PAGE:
She was also a longtime public Scientologist, and attacked her own brother when she was asked to. But it’s important to keep in mind that Scientology operates mainly on fear, and Kathy would have been under intense pressure that her own “eternity” would be threatened by her brother’s defection. Haggis had become a “suppressive person,” and by Scientology law, it meant that anyone who wanted to remain in good standing with the church would have to “disconnect” from him. And, in Kathy’s case, it would have meant proving her loyalty by attacking Paul publicly, even though her accusations made little sense.

“The video saddened me because based on my knowledge of it, what she was saying just wasn’t true, the allegations she was making about Paul. And I can’t believe she thought they were true,” Shore says. “I sent Paul an email at that point. It had to be extraordinarily difficult to go through that. It can’t have been easy what he did, leaving Scientology. But I can’t imagine that there was anything more gut-wrenching than what his sister said.”

Haggis was only one of the figures in Going Clear who received that kind of treatment. Former Scientology spokesman Mike Rinder, and former Scientologist Sara Goldberg were also attacked with testimonials by their own family members. It’s what Scientology does.

“I just always assumed there was going to be time for things to change,” Shore tells us. “This is not the way this relationship should have been. Smart, talented people who have been driven apart by circumstances and more. You hope that both of them see the light before it’s too late.”

Sadly, for Paul Haggis, that wasn’t the case. We extend our sympathies to him and the rest of his family.


3D-UnbreakablePosted by Tony Ortega on October 24, 2016 at 07:00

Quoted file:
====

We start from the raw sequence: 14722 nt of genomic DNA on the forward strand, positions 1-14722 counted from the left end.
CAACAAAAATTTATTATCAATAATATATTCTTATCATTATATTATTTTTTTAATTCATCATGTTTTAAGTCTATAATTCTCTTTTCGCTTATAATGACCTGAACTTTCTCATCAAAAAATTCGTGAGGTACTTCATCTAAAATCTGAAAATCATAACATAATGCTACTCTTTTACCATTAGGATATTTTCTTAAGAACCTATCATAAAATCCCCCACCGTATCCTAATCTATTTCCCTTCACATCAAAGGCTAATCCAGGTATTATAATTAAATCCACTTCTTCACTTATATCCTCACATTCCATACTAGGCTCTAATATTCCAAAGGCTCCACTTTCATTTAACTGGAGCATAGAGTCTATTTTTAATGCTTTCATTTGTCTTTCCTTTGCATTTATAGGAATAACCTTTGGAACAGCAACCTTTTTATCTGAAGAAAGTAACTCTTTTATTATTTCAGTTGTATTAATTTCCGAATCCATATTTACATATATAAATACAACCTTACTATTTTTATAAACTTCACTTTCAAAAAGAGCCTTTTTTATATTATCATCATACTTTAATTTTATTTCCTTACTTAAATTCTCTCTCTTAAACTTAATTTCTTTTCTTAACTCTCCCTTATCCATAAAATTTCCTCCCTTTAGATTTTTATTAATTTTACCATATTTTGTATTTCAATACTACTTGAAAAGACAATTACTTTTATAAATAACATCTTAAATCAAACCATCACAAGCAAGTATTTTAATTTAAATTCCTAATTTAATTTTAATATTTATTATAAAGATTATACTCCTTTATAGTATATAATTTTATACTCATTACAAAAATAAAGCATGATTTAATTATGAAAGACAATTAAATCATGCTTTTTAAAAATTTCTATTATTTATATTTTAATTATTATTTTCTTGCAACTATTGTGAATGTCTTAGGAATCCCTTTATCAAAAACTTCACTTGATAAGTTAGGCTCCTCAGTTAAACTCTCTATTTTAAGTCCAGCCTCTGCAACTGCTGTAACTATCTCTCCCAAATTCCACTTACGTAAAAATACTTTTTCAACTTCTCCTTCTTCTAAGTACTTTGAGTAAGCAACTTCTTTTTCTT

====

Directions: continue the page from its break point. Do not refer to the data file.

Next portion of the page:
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Our book, The Unbreakable Miss Lovely: How the Church of Scientology tried to destroy Paulette Cooper, is on sale at Amazon in paperback, Kindle, and audiobook versions. We’ve posted photographs of Paulette and scenes from her life at a separate location. Reader Sookie put together a complete index. More information about the book, and our 2015 book tour, can also be found at the book’s dedicated page.

Learn about Scientology with our numerous series with experts…

BLOGGING DIANETICS: We read Scientology’s founding text cover to cover with the help of L.A. attorney and former church member Vance Woodward
UP THE BRIDGE: Claire Headley and Bruce Hines train us as Scientologists
GETTING OUR ETHICS IN: Jefferson Hawkins explains Scientology’s system of justice
SCIENTOLOGY MYTHBUSTING: Historian Jon Atack discusses key Scientology concepts

Other links: Shelly Miscavige, ten years gone | The Lisa McPherson story told in real time | The Cathriona White stories | The Leah Remini ‘Knowledge Reports’ | Hear audio of a Scientology excommunication | Scientology’s little day care of horrors | Whatever happened to Steve Fishman? | Felony charges for Scientology’s drug rehab scam | Why Scientology digs bomb-proof vaults in the desert | PZ Myers reads L. Ron Hubbard’s “A History of Man” | Scientology’s Master Spies | Scientology’s Private Dancer | The mystery of the richest Scientologist and his wayward sons | Scientology’s shocking mistreatment of the mentally ill | Scientology boasts about assistance from Google | The Underground Bunker’s Official Theme Song | The Underground Bunker FAQ

Our Guide to Alex Gibney’s film ‘Going Clear,’ and our pages about its principal figures…
Jason Beghe | Tom DeVocht | Sara Goldberg | Paul Haggis | Mark “Marty” Rathbun | Mike Rinder | Spanky Taylor | Hana Whitfield